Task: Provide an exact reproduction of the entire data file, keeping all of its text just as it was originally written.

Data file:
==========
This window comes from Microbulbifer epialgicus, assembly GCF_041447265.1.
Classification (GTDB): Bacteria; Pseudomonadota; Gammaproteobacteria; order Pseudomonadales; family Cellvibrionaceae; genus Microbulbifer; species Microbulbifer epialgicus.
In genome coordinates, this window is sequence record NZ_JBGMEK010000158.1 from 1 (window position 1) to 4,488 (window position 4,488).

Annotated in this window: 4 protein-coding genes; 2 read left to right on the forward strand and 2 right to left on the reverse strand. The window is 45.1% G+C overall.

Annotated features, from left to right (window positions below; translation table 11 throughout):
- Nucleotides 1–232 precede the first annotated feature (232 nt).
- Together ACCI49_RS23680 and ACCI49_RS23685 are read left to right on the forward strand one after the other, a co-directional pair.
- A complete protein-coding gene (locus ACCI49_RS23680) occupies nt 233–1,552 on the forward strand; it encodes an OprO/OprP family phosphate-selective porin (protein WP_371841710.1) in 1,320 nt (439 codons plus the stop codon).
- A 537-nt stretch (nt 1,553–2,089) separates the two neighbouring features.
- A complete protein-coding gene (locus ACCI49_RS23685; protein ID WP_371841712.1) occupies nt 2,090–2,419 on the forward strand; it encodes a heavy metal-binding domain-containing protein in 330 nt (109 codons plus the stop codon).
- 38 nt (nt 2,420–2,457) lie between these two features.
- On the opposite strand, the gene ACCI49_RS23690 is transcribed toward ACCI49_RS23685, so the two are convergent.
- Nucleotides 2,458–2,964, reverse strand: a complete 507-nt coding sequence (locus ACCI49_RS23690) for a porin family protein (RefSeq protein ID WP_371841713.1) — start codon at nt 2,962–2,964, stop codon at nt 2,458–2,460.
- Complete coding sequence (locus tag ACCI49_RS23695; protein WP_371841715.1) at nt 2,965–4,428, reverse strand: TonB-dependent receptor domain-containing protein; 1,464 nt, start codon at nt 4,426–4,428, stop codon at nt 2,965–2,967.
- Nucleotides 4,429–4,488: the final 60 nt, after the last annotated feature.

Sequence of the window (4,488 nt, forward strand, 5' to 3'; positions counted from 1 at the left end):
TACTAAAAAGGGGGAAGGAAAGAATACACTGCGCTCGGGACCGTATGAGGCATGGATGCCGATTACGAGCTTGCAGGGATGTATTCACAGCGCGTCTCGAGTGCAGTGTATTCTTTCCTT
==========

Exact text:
This window comes from Microbulbifer epialgicus, assembly GCF_041447265.1.
Classification (GTDB): Bacteria; Pseudomonadota; Gammaproteobacteria; order Pseudomonadales; family Cellvibrionaceae; genus Microbulbifer; species Microbulbifer epialgicus.
In genome coordinates, this window is sequence record NZ_JBGMEK010000158.1 from 1 (window position 1) to 4,488 (window position 4,488).

Annotated in this window: 4 protein-coding genes; 2 read left to right on the forward strand and 2 right to left on the reverse strand. The window is 45.1% G+C overall.

Annotated features, from left to right (window positions below; translation table 11 throughout):
- Nucleotides 1–232 precede the first annotated feature (232 nt).
- Together ACCI49_RS23680 and ACCI49_RS23685 are read left to right on the forward strand one after the other, a co-directional pair.
- A complete protein-coding gene (locus ACCI49_RS23680) occupies nt 233–1,552 on the forward strand; it encodes an OprO/OprP family phosphate-selective porin (protein WP_371841710.1) in 1,320 nt (439 codons plus the stop codon).
- A 537-nt stretch (nt 1,553–2,089) separates the two neighbouring features.
- A complete protein-coding gene (locus ACCI49_RS23685; protein ID WP_371841712.1) occupies nt 2,090–2,419 on the forward strand; it encodes a heavy metal-binding domain-containing protein in 330 nt (109 codons plus the stop codon).
- 38 nt (nt 2,420–2,457) lie between these two features.
- On the opposite strand, the gene ACCI49_RS23690 is transcribed toward ACCI49_RS23685, so the two are convergent.
- Nucleotides 2,458–2,964, reverse strand: a complete 507-nt coding sequence (locus ACCI49_RS23690) for a porin family protein (RefSeq protein ID WP_371841713.1) — start codon at nt 2,962–2,964, stop codon at nt 2,458–2,460.
- Complete coding sequence (locus tag ACCI49_RS23695; protein WP_371841715.1) at nt 2,965–4,428, reverse strand: TonB-dependent receptor domain-containing protein; 1,464 nt, start codon at nt 4,426–4,428, stop codon at nt 2,965–2,967.
- Nucleotides 4,429–4,488: the final 60 nt, after the last annotated feature.

Sequence of the window (4,488 nt, forward strand, 5' to 3'; positions counted from 1 at the left end):
TACTAAAAAGGGGGAAGGAAAGAATACACTGCGCTCGGGACCGTATGAGGCATGGATGCCGATTACGAGCTTGCAGGGATGTATTCACAGCGCGTCTCGAGTGCAGTGTATTCTTTCCTT